Wilson Disease | Diagnosis & Treatment

How is Wilson disease diagnosed?

Wilson disease is difficult to diagnose because its symptoms resemble those of many other conditions. A health care provider will typically take a medical and family history and may perform a variety of tests to determine whether a child has Wilson disease:

  • medical history, including questions about unexplained weight loss, vomiting, fatigue and other symptoms of Wilson disease
  • family history to determine if other members of the family have Wilson disease
  • physical exam to detect physical signs such as anemia, swelling in the feet or legs, or abdominal bloating
  • eye exam to look for Kayser-Fleischer rings
  • liver biopsy to determine the amount of copper in the liver
  • urine analysis to look for high levels of copper in the urine
  • blood tests to test for low levels of ceruloplasmin (copper protein) in the blood

The health care provider may also recommend genetic testing to detect the gene mutation for Wilson disease.

How is Wilson disease treated?

Treatment for Wilson disease involves oral medications that help the liver excrete copper and prevent it from accumulating again.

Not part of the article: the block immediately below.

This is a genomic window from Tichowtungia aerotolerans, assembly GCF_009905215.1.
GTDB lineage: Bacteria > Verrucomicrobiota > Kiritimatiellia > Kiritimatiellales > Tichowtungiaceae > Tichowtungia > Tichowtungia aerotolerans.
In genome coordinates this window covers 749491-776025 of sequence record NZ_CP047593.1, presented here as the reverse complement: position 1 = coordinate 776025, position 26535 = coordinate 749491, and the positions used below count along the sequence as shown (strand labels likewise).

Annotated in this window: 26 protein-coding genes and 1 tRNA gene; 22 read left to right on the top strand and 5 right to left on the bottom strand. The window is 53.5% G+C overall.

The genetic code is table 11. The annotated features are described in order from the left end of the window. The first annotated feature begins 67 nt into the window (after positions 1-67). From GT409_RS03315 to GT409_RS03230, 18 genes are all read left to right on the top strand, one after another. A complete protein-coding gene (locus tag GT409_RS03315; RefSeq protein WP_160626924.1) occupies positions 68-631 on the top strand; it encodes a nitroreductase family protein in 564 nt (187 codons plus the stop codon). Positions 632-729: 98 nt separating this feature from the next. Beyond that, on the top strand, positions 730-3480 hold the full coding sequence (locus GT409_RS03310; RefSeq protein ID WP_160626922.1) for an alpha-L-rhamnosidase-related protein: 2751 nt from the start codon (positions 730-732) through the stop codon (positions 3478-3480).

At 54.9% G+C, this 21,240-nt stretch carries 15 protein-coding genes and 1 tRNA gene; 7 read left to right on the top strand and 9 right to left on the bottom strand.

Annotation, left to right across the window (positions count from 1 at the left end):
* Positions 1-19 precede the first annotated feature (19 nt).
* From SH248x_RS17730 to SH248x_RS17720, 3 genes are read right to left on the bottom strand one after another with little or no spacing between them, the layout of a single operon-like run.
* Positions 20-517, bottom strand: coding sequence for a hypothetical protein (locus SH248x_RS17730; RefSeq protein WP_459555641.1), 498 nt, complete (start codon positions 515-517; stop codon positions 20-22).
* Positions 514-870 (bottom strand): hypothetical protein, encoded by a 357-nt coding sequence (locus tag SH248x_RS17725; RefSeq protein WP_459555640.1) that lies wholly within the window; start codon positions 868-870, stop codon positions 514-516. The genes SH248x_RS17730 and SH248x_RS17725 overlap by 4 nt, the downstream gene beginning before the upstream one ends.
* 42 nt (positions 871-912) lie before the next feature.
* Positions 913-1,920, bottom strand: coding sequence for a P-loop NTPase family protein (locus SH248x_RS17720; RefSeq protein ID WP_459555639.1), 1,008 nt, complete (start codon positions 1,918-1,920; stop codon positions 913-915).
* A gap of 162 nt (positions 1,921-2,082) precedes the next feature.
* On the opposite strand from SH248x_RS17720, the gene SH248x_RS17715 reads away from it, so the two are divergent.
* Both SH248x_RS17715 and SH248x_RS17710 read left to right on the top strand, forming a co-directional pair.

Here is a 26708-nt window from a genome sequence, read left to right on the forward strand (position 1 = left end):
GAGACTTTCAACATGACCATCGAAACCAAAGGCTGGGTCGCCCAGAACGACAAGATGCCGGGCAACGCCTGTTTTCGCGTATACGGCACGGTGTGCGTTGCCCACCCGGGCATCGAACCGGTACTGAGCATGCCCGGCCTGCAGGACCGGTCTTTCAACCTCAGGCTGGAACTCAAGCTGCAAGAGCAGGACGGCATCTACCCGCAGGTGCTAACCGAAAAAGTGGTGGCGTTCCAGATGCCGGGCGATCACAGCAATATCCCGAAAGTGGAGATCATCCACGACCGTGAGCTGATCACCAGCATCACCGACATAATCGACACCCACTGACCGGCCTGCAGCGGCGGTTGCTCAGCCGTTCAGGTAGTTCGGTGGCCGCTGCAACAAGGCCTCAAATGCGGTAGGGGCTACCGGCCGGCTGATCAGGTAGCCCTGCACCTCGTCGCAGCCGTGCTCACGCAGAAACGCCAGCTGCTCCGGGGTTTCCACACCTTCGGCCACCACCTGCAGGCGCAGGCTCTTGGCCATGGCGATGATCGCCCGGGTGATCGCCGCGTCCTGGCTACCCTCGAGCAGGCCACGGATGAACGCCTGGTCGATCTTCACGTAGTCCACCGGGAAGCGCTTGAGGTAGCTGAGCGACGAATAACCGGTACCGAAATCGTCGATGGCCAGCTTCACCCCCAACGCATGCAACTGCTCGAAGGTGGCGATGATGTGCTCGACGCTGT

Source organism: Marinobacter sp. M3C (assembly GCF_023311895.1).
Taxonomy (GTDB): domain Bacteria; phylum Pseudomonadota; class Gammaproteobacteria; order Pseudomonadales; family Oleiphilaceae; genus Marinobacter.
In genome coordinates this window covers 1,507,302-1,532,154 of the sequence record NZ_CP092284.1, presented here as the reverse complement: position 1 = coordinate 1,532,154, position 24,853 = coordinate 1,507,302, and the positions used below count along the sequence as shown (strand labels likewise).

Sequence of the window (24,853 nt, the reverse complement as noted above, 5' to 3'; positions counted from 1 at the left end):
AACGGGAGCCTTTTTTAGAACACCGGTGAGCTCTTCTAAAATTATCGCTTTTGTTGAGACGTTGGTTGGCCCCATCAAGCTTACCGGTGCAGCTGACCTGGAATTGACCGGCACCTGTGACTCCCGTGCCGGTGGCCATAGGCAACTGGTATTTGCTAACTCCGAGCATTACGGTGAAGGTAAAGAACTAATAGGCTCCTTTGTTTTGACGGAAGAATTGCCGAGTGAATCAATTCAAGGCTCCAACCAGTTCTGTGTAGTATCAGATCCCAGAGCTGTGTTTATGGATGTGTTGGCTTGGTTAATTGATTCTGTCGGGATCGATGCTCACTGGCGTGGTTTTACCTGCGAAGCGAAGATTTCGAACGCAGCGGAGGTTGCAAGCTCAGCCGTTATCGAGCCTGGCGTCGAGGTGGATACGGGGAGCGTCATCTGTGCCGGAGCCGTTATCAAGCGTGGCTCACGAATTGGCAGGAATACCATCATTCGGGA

Drugs like penicillamine and trientine work by binding to copper (a process called chelation) and causing it to be excreted through the urine. Children with Wilson disease need to take these medications  several times a day for the rest of their lives.

The clinician will recommend avoiding foods that are high in copper. These include the following:

  • mushrooms
  • nuts
  • chocolate
  • dried fruit
  • liver
  • shellfish

Once the existing copper is removed from the body, some children may be able to switch to zinc therapy. Zinc helps block the body's absorption of copper.

In advanced stages of liver disease brought on by Wilson disease, a liver transplant may be necessary.

Long-term outlook for people with Wilson disease

With proper diagnosis and treatment, the progress of Wilson disease can be stopped and symptoms may improve.

It's important to diagnose and treat Wilson disease as early as possible. Symptoms of the disease are progressive and, left untreated, may cause irreversible damage.